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Identifying asymmetry in the language of the Beige Book: a mixed data sampling approach

Author

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  • Michelle T. Armesto
  • Rubén Hernández-Murillo
  • Michael T. Owyang
  • Jeremy M. Piger

Abstract

Studies of the predictive ability of the Federal Reserve's Beige Book, an anecdotal measure of regional economic conditions, for aggregate output and employment have proven inconclusive. This might be attributed, in part, to the irregular release schedule of the Beige Book. In this paper, we use a model that allows for data sampling at mixed frequencies to analyze the predictive power of the Beige Book for both aggregate and regional data. We find that the Beige Book's national summary predicts GDP and aggregate employment, but that the information content in the district reports for regional employment is mixed. In addition, there appears to be an asymmetry in the predictive content of the Beige Book language. At the national level, pessimistic language in the national summary reflects the underlying business cycle phase, while optimistic language is informative for higher frequency fluctuations. At the district level, the reverse is true; pessimistic language reflects sharp, temporary economic fluctuations.

Suggested Citation

  • Michelle T. Armesto & Rubén Hernández-Murillo & Michael T. Owyang & Jeremy M. Piger, 2007. "Identifying asymmetry in the language of the Beige Book: a mixed data sampling approach," Working Papers 2007-010, Federal Reserve Bank of St. Louis.
  • Handle: RePEc:fip:fedlwp:2007-010
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    File URL: http://research.stlouisfed.org/wp/2007/2007-010.pdf
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    References listed on IDEAS

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    1. Nathan S. Balke & Mine K. Yücel, 2000. "Evaluating the Eleventh District's Beige Book," Economic and Financial Policy Review, Federal Reserve Bank of Dallas, issue Q IV, pages 2-10.
    2. Balke, Nathan S & Petersen, D'Ann, 2002. "How Well Does the Beige Book Reflect Economic Activity? Evaluating Qualitative Information Quantitatively," Journal of Money, Credit and Banking, Blackwell Publishing, vol. 34(1), pages 114-136, February.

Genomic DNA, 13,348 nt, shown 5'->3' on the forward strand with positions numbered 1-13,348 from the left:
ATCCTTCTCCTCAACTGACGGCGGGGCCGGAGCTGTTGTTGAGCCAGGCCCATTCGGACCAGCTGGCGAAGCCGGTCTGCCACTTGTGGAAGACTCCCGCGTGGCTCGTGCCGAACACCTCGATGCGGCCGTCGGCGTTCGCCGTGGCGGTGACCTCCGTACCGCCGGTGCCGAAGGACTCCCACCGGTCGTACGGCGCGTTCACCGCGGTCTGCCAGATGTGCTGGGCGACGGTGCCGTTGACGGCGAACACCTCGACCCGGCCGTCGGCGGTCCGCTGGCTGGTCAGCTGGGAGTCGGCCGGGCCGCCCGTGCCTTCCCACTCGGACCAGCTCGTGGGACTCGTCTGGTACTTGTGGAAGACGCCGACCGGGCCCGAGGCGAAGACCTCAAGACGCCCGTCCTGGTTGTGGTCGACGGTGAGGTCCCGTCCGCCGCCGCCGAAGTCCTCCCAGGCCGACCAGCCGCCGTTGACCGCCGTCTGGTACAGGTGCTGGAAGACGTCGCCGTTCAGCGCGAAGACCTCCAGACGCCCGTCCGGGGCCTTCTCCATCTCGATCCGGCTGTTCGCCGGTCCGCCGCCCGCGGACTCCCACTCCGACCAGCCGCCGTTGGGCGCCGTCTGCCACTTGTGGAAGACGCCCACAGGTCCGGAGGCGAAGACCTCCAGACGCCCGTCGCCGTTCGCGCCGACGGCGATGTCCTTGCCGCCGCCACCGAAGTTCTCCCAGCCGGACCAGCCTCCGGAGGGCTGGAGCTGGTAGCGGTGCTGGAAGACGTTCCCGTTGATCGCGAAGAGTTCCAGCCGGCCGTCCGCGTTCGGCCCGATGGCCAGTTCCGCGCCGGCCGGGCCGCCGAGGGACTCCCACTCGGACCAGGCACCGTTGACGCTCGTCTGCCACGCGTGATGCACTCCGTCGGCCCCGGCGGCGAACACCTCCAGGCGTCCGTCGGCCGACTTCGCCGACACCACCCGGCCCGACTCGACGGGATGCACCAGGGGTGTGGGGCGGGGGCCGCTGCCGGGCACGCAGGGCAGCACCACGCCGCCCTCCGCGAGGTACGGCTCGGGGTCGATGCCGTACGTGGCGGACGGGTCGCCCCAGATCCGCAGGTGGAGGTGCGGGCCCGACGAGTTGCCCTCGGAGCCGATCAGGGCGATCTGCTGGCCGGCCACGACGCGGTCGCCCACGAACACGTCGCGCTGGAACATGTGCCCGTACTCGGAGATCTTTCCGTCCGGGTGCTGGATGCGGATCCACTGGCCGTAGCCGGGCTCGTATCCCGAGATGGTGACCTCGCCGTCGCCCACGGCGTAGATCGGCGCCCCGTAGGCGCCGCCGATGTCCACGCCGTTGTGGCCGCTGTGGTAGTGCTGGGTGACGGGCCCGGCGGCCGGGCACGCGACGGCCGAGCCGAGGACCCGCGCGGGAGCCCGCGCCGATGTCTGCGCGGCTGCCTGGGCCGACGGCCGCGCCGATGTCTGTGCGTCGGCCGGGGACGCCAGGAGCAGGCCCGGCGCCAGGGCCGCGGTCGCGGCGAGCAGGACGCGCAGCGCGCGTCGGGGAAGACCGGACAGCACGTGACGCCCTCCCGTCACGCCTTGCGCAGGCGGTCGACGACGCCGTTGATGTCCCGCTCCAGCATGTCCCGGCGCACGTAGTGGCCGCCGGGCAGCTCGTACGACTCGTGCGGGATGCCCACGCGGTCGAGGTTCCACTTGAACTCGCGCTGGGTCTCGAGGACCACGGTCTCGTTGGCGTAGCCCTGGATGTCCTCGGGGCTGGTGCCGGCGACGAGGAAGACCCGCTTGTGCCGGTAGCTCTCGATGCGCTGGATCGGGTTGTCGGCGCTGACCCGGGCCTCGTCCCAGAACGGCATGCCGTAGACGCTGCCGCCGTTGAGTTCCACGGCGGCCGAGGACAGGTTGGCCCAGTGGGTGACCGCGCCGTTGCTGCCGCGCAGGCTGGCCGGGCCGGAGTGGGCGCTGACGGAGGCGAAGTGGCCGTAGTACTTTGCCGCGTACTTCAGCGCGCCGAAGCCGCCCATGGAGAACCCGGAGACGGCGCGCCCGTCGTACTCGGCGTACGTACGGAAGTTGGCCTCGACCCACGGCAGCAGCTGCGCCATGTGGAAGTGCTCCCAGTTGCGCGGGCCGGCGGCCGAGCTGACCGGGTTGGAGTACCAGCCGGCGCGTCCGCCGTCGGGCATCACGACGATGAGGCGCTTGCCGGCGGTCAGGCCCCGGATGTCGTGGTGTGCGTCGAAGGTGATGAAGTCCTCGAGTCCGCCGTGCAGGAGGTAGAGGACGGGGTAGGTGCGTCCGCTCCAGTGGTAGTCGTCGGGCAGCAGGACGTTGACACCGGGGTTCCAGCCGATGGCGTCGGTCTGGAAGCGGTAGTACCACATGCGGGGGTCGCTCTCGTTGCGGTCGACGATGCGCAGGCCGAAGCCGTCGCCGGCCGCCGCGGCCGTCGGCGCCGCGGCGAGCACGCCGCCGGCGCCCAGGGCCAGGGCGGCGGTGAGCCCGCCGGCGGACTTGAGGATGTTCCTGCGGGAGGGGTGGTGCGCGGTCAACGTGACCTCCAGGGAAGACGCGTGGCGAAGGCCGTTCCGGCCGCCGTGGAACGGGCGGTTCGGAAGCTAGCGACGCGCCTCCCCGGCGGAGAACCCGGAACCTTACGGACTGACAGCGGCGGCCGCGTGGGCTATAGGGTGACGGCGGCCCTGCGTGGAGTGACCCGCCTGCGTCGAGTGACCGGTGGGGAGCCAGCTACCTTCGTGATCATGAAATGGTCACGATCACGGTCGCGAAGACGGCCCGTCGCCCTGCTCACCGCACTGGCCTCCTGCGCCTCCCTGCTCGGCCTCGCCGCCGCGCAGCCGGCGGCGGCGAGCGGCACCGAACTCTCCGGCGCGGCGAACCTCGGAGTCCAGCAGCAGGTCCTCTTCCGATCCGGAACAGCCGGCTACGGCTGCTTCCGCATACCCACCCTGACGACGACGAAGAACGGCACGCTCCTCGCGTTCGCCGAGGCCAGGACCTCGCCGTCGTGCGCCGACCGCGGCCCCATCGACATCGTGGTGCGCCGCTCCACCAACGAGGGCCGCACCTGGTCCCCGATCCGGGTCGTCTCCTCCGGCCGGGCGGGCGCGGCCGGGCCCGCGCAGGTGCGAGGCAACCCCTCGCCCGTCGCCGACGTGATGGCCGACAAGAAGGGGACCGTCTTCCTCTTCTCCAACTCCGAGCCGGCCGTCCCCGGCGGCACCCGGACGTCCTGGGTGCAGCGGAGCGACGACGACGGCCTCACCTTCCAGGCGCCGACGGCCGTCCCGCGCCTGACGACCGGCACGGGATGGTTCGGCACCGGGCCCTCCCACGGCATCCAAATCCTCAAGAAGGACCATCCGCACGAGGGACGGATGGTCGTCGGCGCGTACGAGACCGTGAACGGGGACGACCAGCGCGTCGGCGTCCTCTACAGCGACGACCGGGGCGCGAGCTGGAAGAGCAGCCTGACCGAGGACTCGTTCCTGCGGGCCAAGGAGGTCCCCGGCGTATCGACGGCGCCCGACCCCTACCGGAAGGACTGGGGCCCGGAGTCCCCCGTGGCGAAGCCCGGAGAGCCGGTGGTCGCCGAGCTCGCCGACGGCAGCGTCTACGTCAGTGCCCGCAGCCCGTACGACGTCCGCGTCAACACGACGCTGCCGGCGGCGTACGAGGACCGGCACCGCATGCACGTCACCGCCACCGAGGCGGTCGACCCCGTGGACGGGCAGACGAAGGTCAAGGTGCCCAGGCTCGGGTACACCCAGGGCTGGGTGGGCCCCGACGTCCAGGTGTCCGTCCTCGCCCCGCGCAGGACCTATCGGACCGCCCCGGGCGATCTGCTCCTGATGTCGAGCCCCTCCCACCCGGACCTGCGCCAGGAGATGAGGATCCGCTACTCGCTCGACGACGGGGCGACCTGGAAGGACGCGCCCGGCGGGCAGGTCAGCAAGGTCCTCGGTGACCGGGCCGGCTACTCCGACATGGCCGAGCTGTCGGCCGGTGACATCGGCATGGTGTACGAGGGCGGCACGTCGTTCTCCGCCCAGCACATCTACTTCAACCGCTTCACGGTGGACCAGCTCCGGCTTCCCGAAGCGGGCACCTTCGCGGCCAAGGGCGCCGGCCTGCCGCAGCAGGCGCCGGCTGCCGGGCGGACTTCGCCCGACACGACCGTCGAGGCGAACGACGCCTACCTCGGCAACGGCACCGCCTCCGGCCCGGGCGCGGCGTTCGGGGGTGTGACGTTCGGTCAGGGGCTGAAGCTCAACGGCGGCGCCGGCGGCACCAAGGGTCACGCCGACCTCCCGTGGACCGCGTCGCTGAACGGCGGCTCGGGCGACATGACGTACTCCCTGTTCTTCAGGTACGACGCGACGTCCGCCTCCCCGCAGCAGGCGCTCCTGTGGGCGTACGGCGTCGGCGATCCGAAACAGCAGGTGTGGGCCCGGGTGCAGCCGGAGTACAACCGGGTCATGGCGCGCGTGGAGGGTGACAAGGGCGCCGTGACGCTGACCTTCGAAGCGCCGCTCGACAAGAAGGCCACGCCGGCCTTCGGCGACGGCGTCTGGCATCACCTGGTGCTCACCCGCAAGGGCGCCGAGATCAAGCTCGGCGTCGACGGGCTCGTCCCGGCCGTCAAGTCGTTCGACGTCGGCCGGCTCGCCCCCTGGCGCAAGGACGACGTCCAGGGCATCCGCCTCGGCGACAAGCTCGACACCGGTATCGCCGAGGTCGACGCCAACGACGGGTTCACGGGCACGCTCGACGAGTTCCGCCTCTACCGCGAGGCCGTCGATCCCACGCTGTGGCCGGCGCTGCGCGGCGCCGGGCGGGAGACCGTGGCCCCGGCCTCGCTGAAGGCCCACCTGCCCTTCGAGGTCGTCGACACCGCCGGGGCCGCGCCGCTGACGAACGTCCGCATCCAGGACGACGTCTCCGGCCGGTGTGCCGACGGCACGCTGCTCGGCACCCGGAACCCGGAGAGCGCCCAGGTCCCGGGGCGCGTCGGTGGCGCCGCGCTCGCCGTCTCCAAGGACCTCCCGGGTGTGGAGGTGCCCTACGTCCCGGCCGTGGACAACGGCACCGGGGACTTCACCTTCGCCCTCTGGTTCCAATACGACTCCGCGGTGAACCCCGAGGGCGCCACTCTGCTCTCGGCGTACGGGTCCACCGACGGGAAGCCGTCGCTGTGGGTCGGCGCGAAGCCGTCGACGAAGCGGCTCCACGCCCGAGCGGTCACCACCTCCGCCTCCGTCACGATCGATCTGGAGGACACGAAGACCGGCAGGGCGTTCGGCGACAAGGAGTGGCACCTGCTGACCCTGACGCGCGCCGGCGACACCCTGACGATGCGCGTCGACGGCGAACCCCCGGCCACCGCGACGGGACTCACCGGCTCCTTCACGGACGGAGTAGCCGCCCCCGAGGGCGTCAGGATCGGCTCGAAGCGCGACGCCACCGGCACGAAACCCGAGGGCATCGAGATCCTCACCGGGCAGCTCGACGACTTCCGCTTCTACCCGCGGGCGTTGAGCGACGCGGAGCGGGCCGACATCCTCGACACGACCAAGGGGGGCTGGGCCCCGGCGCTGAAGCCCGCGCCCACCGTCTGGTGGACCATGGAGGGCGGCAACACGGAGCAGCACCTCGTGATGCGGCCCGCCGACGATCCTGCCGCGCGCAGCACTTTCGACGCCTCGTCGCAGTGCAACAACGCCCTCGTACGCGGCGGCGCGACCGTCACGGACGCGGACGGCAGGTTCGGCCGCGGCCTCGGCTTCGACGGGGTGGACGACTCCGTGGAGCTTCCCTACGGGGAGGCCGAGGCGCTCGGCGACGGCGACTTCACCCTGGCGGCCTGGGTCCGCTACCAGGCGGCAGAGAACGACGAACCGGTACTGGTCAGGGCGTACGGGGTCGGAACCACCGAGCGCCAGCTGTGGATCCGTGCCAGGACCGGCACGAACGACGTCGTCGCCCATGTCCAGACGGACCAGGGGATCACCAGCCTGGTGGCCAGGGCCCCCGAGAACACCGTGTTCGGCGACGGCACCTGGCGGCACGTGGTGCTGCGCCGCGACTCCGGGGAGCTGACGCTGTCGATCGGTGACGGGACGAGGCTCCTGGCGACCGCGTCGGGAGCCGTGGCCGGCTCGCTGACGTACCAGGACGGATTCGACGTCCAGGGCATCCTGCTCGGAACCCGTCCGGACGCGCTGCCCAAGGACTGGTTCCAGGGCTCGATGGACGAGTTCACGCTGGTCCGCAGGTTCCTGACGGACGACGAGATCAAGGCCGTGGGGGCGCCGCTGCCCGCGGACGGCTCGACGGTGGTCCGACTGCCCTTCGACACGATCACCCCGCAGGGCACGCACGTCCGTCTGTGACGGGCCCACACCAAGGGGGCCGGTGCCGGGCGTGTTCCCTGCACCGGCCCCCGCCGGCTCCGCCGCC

3. David Fettig & Arthur J. Rolnick & David E. Runkle, 1999. "The Federal Reserve's Beige Book: A better mirror than crystal ball," The Region, Federal Reserve Bank of Minneapolis, issue Mar, pages 10-13,28-32.
    4. Hamilton, James D, 1989. "A New Approach to the Economic Analysis of Nonstationary Time Series and the Business Cycle," Econometrica, Econometric Society, vol. 57(2), pages 357-384, March.
    5. Madeline Zavodny & Donna K. Ginther, 2005. "Does the Beige Book Move Financial Markets?," Southern Economic Journal, Southern Economic Association, vol. 72(1), pages 138-151, July.
    6. Angela K. Davis & Jeremy M. Piger & Lisa M. Sedor, 2006. "Beyond the numbers: an analysis of optimistic and pessimistic language in earnings press releases," Working Papers 2006-005, Federal Reserve Bank of St. Louis.
    7. Franklin D. Berger & Keith R. Phillips, 1995. "A new quarterly output measure for Texas," Economic and Financial Policy Review, Federal Reserve Bank of Dallas, issue Q III, pages 16-23.
    8. Ghysels, Eric & Santa-Clara, Pedro & Valkanov, Rossen, 2004. "The MIDAS Touch: Mixed Data Sampling Regression Models," University of California at Los Angeles, Anderson Graduate School of Management qt9mf223rs, Anderson Graduate School of Management, UCLA.
    9. Hernandez-Murillo, Ruben & Owyang, Michael T., 2006. "The information content of regional employment data for forecasting aggregate conditions," Economics Letters, Elsevier, vol. 90(3), pages 335-339, March.
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    Cited by:

    1. Ralf Becker & Adam Clements & Robert O'Neill, 2010. "A Cholesky-MIDAS model for predicting stock portfolio volatility," Centre for Growth and Business Cycle Research Discussion Paper Series 149, Economics, The Univeristy of Manchester.

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    Keywords

    Economic conditions - United States ; Federal Open Market Committee ; Federal Reserve System ; Business forecasting;

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